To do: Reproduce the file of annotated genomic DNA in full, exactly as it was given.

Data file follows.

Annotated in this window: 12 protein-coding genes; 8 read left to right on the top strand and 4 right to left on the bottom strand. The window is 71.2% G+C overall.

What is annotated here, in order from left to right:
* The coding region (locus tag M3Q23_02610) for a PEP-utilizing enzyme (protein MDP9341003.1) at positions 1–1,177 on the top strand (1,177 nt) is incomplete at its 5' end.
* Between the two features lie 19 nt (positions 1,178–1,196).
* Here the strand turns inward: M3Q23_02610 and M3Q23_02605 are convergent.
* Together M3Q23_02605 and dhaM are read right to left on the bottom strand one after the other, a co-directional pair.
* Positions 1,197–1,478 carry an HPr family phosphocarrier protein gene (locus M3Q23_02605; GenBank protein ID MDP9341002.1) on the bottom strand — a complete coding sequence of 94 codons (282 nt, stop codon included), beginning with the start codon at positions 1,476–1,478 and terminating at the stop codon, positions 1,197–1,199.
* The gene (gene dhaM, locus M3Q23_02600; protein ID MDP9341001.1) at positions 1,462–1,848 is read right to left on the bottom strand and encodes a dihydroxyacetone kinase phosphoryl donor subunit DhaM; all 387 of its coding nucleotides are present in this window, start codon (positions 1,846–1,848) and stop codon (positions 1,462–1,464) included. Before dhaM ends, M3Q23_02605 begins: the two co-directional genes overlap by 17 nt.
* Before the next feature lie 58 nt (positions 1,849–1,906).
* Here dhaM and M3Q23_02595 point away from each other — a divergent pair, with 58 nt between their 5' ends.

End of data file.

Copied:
Annotated in this window: 12 protein-coding genes; 8 read left to right on the top strand and 4 right to left on the bottom strand. The window is 71.2% G+C overall.

What is annotated here, in order from left to right:
* The coding region (locus tag M3Q23_02610) for a PEP-utilizing enzyme (protein MDP9341003.1) at positions 1–1,177 on the top strand (1,177 nt) is incomplete at its 5' end.
* Between the two features lie 19 nt (positions 1,178–1,196).
* Here the strand turns inward: M3Q23_02610 and M3Q23_02605 are convergent.
* Together M3Q23_02605 and dhaM are read right to left on the bottom strand one after the other, a co-directional pair.
* Positions 1,197–1,478 carry an HPr family phosphocarrier protein gene (locus M3Q23_02605; GenBank protein ID MDP9341002.1) on the bottom strand — a complete coding sequence of 94 codons (282 nt, stop codon included), beginning with the start codon at positions 1,476–1,478 and terminating at the stop codon, positions 1,197–1,199.
* The gene (gene dhaM, locus M3Q23_02600; protein ID MDP9341001.1) at positions 1,462–1,848 is read right to left on the bottom strand and encodes a dihydroxyacetone kinase phosphoryl donor subunit DhaM; all 387 of its coding nucleotides are present in this window, start codon (positions 1,846–1,848) and stop codon (positions 1,462–1,464) included. Before dhaM ends, M3Q23_02605 begins: the two co-directional genes overlap by 17 nt.
* Before the next feature lie 58 nt (positions 1,849–1,906).
* Here dhaM and M3Q23_02595 point away from each other — a divergent pair, with 58 nt between their 5' ends.